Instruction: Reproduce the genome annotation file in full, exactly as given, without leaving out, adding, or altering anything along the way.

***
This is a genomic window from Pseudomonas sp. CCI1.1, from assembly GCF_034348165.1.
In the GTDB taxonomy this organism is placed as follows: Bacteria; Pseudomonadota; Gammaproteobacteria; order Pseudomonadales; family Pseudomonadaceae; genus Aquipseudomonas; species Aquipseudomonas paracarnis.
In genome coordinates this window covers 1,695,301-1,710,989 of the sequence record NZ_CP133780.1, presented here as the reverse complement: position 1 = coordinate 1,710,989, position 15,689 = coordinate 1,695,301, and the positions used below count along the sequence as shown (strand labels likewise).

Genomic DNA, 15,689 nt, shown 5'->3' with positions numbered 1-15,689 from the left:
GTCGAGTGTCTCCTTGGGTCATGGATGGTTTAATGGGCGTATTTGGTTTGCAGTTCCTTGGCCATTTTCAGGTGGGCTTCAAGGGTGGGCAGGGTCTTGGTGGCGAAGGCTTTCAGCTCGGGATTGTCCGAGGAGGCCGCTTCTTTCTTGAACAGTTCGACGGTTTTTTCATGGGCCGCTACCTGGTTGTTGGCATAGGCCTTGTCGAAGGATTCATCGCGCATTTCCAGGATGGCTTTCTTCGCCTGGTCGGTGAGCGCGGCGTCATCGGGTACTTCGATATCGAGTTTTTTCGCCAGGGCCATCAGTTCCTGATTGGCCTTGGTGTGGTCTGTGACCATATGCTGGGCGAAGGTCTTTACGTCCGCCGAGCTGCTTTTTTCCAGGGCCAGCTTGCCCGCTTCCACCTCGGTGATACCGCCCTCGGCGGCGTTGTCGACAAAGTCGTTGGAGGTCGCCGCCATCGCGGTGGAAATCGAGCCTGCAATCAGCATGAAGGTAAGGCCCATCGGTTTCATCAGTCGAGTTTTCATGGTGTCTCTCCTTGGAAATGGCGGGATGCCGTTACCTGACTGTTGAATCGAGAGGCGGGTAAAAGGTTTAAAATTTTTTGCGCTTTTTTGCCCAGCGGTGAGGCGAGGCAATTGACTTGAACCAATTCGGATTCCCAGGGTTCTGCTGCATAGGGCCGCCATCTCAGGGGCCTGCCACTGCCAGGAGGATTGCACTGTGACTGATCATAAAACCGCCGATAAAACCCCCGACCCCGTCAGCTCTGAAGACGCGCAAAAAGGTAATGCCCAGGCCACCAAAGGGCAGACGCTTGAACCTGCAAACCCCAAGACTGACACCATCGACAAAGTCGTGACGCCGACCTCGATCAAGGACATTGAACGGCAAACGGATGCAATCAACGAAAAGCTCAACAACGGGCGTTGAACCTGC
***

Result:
This is a genomic window from Pseudomonas sp. CCI1.1, from assembly GCF_034348165.1.
In the GTDB taxonomy this organism is placed as follows: Bacteria; Pseudomonadota; Gammaproteobacteria; order Pseudomonadales; family Pseudomonadaceae; genus Aquipseudomonas; species Aquipseudomonas paracarnis.
In genome coordinates this window covers 1,695,301-1,710,989 of the sequence record NZ_CP133780.1, presented here as the reverse complement: position 1 = coordinate 1,710,989, position 15,689 = coordinate 1,695,301, and the positions used below count along the sequence as shown (strand labels likewise).

Genomic DNA, 15,689 nt, shown 5'->3' with positions numbered 1-15,689 from the left:
GTCGAGTGTCTCCTTGGGTCATGGATGGTTTAATGGGCGTATTTGGTTTGCAGTTCCTTGGCCATTTTCAGGTGGGCTTCAAGGGTGGGCAGGGTCTTGGTGGCGAAGGCTTTCAGCTCGGGATTGTCCGAGGAGGCCGCTTCTTTCTTGAACAGTTCGACGGTTTTTTCATGGGCCGCTACCTGGTTGTTGGCATAGGCCTTGTCGAAGGATTCATCGCGCATTTCCAGGATGGCTTTCTTCGCCTGGTCGGTGAGCGCGGCGTCATCGGGTACTTCGATATCGAGTTTTTTCGCCAGGGCCATCAGTTCCTGATTGGCCTTGGTGTGGTCTGTGACCATATGCTGGGCGAAGGTCTTTACGTCCGCCGAGCTGCTTTTTTCCAGGGCCAGCTTGCCCGCTTCCACCTCGGTGATACCGCCCTCGGCGGCGTTGTCGACAAAGTCGTTGGAGGTCGCCGCCATCGCGGTGGAAATCGAGCCTGCAATCAGCATGAAGGTAAGGCCCATCGGTTTCATCAGTCGAGTTTTCATGGTGTCTCTCCTTGGAAATGGCGGGATGCCGTTACCTGACTGTTGAATCGAGAGGCGGGTAAAAGGTTTAAAATTTTTTGCGCTTTTTTGCCCAGCGGTGAGGCGAGGCAATTGACTTGAACCAATTCGGATTCCCAGGGTTCTGCTGCATAGGGCCGCCATCTCAGGGGCCTGCCACTGCCAGGAGGATTGCACTGTGACTGATCATAAAACCGCCGATAAAACCCCCGACCCCGTCAGCTCTGAAGACGCGCAAAAAGGTAATGCCCAGGCCACCAAAGGGCAGACGCTTGAACCTGCAAACCCCAAGACTGACACCATCGACAAAGTCGTGACGCCGACCTCGATCAAGGACATTGAACGGCAAACGGATGCAATCAACGAAAAGCTCAACAACGGGCGTTGAACCTGC